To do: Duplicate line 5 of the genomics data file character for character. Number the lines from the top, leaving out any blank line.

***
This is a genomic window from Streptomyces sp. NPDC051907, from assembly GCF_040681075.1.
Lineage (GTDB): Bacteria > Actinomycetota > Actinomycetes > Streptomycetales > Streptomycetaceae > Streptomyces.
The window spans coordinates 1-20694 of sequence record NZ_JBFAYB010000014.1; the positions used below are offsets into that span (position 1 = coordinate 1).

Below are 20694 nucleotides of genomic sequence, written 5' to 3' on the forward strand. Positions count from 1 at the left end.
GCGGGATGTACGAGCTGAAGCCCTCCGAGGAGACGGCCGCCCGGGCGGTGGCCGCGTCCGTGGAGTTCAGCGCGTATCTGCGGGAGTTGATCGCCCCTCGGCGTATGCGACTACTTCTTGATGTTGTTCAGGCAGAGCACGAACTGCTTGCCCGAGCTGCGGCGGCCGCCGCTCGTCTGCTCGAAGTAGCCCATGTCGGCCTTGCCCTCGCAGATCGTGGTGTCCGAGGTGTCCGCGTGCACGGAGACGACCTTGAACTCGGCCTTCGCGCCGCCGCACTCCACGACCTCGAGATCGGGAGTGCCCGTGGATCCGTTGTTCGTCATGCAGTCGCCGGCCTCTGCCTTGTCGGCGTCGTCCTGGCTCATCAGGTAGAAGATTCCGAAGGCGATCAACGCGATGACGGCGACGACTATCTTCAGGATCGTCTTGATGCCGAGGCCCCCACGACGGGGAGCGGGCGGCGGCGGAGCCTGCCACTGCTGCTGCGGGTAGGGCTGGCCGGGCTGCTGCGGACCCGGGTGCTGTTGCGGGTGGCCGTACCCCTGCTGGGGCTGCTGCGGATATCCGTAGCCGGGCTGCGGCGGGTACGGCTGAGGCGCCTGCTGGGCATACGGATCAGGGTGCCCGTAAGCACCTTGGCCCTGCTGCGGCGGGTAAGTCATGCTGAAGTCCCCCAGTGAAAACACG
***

GCGGGATGTACGAGCTGAAGCCCTCCGAGGAGACGGCCGCCCGGGCGGTGGCCGCGTCCGTGGAGTTCAGCGCGTATCTGCGGGAGTTGATCGCCCCTCGGCGTATGCGACTACTTCTTGATGTTGTTCAGGCAGAGCACGAACTGCTTGCCCGAGCTGCGGCGGCCGCCGCTCGTCTGCTCGAAGTAGCCCATGTCGGCCTTGCCCTCGCAGATCGTGGTGTCCGAGGTGTCCGCGTGCACGGAGACGACCTTGAACTCGGCCTTCGCGCCGCCGCACTCCACGACCTCGAGATCGGGAGTGCCCGTGGATCCGTTGTTCGTCATGCAGTCGCCGGCCTCTGCCTTGTCGGCGTCGTCCTGGCTCATCAGGTAGAAGATTCCGAAGGCGATCAACGCGATGACGGCGACGACTATCTTCAGGATCGTCTTGATGCCGAGGCCCCCACGACGGGGAGCGGGCGGCGGCGGAGCCTGCCACTGCTGCTGCGGGTAGGGCTGGCCGGGCTGCTGCGGACCCGGGTGCTGTTGCGGGTGGCCGTACCCCTGCTGGGGCTGCTGCGGATATCCGTAGCCGGGCTGCGGCGGGTACGGCTGAGGCGCCTGCTGGGCATACGGATCAGGGTGCCCGTAAGCACCTTGGCCCTGCTGCGGCGGGTAAGTCATGCTGAAGTCCCCCAGTGAAAACACG